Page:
Rachel Carson and Environmental Justice at Wheaton College

 

Rev. William Barber II

Provost Renée White

Earth Day 2019 at Wheaton College in Norton, Massachusetts featured a campus-wide lecture by RCC President Dr. Bob Musil. Musil was invited by Provost Renée White who is a strong supporter of sustainability and social justice at Wheaton. In fact, Wheaton students will end the semester on another high note with a powerful Commencement Address by the Rev. William Barber II, founder of the Moral Monday Movement and co-chair of the Poor People’s Campaign. The Poor People’s Campaign has collaborated with the Rachel Carson Council in its North Carolina environmental justice organizing.

Senator Ed Markey

In his address to Wheaton College, Dr. Musil stressed the importance of students and faculty choosing to speak out and act on climate change and environmental justice in the political sphere. They can do so, he said, despite being located in one of the most liberal states and districts in the nation whose Congressional delegation includes Senators Elizabeth Warren and Ed Markey and Representative Joe Kennedy III. All are deeply committed to battling climate change. Senator Markey, in fact, is the Senate sponsor of the Green New Deal Resolution and heads the Senate Climate Change Task Force with Sen. Sheldon Whitehouse of Rhode Island.

Climate leaders like Markey, who hosted the largest citizen’s lobby gathering alongside Musil during the Nuclear Freeze of the 1980s, are under constant attack from the right and even, at times, from members of the mainstream environmental community who fear the call for addressing income and justice issues along with climate and the environment will turn off moderates. Active students, Musil said, can show and spread support for far-ranging climate measures. They can also gain access to Massachusetts representatives and their key staffers who have a direct hand in shaping what kinds of climate bills actually get introduced and passed.

Rachel Carson taking notes at Woods Hole, MA, 1951. Photo credit: Edwin Gray

Dr. Alice Hamilton

Ellen Swallow Richards

Massachusetts has always lead the nation, Musil told his Wheaton audience. He cited a long tradition of Bay State environmentalists from Henry David Thoreau to Ellen Swallow Richards, the first female professor at MIT and the leader of the nation’s first water quality sampling and legislation for clean water in the 1870s. Musil also included Dr. Alice Hamilton, the first female professor at Harvard, who, starting in the Progressive Era, led decades-long fights against lead, mercury, and other toxics that harm the public and workers, to Rachel Carson who studied marine biology and got her love of the ocean at the Woods Hole Biological Laboratory on Cape Cod.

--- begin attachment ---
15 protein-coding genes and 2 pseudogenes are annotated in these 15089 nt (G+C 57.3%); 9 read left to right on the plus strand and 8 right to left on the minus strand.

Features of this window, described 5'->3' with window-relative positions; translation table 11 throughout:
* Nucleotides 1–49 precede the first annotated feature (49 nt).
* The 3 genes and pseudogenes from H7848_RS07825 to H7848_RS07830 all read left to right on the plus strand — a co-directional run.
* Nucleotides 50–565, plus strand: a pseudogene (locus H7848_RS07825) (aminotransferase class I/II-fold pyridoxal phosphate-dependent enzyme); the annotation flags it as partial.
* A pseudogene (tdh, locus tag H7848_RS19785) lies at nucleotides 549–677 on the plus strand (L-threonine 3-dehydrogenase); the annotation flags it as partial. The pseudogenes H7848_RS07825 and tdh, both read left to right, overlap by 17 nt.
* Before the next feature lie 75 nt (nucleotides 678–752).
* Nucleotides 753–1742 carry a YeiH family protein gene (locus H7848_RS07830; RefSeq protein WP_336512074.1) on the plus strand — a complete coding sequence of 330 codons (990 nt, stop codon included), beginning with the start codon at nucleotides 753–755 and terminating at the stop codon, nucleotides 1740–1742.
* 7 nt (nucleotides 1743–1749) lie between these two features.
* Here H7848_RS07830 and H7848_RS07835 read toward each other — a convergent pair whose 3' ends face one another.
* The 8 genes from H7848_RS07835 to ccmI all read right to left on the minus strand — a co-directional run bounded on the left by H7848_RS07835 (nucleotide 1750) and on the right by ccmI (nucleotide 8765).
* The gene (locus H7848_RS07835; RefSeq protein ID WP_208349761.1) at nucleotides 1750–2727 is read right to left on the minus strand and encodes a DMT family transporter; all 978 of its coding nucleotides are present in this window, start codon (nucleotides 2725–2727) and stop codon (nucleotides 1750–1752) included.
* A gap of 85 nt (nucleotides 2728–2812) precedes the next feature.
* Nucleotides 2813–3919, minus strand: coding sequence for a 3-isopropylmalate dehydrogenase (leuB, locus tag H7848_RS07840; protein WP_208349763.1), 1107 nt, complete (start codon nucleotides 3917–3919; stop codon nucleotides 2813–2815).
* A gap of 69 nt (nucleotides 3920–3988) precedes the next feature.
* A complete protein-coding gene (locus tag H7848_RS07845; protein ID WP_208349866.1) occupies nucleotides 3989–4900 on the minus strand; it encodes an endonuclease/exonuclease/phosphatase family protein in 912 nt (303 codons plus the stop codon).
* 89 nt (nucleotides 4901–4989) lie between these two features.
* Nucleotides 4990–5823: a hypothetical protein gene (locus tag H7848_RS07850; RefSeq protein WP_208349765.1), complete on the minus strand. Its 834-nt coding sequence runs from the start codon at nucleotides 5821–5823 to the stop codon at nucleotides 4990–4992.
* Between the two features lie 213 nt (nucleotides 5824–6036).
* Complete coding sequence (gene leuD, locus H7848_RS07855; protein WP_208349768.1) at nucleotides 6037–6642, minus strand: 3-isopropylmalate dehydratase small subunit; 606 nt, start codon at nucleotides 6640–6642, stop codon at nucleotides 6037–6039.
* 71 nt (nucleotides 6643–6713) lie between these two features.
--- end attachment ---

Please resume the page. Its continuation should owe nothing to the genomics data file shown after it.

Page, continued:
But it is Rachel Carson’s environmental ethic that drives the work of the Rachel Carson Council today, Musil said. Carson believed in a combination of wonder, imagination and empathy for all creatures – along with impeccable science. Carson also had a sense of justice that sees the inequities in the adverse environmental exposures, along with lack of income and access to power, that characterizes poor communities of color today. Carson’s good friend and literary agent, Marie Rodell, brought Martin Luther King’s first book, Stride Toward Freedom, to publication, and was typical of the political milieu in which Carson’s views were shaped.

Carson also saw in her lifetime the connection between environmental issues including factory farms, climate change, nuclear testing, the destruction of forests, and the widespread use of toxic chemicals. That is why the RCC focuses on these issues today and hopes to engage the next generation of Rachel Carsons currently on campus with its new Rachel Carson Campus Fellows Program and its fall 2019 Capitol Hill Days planned for October

Musil called on students, staff, faculty and administrators alike at Wheaton to rise to Carson’s challenge in her only Commencement Address to the Scripps College for Women in 1962. “Your generation must face the environment,“ Musil quoted Carson as saying. But, he added, her call was addressed to my generation – and that was two generations ago. “Now with climate change, the time to act is very short. I call on you tonight to join with me, and the Rachel Carson Council, and all those concerned with the fate of the earth — before it is too late.”

In addition to his speech, Dr. Musil also taught classes on the physics of climate change where he observed the project of students under Dr. Jason Goodman to design a plan for reducing carbon emissions that would keep the Earth’s temperature from rising more than 2 C. while being agreed to by the nations of the Paris Climate Agreement. Musil also met with the ornithology course of Dr. Jessie Knowlton where he discussed what students in upper division courses on the environment could do with their environmental degrees after graduation.

Musil also met with students from the Farm House and ECCO House two of the main student environmental organizations on campus, as well as interested faculty and administrators about expanding sustainability at Wheaton. After President Bob Musil’s Earth Week visit, Wheaton College became the 53rd college to join the Rachel Carson Campus Network.